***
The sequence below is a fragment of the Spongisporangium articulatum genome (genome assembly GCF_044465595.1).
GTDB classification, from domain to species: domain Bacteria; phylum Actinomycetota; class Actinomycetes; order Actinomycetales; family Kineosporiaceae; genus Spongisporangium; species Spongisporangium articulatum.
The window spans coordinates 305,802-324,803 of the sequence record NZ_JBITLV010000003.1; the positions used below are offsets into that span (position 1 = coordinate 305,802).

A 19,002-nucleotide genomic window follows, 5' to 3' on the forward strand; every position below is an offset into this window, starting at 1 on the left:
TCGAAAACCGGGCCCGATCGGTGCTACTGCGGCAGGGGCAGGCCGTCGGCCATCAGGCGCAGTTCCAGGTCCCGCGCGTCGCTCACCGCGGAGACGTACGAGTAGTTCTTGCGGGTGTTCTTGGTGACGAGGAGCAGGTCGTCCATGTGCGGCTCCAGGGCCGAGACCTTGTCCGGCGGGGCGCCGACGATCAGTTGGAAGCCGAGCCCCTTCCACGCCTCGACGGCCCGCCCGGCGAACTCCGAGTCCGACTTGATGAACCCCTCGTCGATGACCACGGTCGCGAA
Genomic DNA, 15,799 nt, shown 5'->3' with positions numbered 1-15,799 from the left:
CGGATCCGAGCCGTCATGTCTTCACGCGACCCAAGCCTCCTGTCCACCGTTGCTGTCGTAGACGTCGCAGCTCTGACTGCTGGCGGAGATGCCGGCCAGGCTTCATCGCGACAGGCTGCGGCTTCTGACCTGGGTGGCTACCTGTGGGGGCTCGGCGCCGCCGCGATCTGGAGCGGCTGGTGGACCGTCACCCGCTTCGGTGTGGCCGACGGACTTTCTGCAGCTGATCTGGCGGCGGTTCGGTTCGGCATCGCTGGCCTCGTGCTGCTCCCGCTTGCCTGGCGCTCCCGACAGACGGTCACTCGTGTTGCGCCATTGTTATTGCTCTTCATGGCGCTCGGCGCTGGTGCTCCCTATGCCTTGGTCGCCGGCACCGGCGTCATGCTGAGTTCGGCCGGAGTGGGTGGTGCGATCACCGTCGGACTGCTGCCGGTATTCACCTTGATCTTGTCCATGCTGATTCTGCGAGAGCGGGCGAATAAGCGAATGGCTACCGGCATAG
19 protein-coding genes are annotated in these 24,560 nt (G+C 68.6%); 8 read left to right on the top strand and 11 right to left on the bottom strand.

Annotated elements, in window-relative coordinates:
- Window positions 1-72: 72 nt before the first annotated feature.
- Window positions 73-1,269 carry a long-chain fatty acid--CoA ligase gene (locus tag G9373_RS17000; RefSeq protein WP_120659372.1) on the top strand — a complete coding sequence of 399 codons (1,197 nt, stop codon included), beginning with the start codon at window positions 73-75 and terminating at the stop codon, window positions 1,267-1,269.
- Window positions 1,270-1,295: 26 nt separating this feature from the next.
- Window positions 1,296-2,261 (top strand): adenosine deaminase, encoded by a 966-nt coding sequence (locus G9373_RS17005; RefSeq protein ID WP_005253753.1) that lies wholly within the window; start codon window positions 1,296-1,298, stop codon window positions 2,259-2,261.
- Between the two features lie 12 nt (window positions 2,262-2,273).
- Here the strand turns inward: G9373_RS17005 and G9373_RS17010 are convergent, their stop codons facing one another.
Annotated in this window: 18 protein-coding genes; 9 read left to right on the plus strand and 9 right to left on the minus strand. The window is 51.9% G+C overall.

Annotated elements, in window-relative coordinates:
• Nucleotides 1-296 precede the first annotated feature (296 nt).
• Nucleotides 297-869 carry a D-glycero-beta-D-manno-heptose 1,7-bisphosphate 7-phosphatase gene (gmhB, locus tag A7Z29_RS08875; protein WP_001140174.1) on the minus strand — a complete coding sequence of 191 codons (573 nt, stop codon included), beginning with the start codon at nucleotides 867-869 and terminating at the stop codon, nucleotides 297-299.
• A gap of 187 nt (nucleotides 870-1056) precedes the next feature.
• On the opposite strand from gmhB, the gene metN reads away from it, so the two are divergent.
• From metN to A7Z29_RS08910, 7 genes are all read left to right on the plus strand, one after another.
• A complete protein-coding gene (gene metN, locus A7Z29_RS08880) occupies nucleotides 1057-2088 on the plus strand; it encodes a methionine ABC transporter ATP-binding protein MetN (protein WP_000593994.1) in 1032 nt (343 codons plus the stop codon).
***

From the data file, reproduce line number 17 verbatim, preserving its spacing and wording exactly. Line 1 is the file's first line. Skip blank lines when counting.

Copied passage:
Annotated elements, in window-relative coordinates: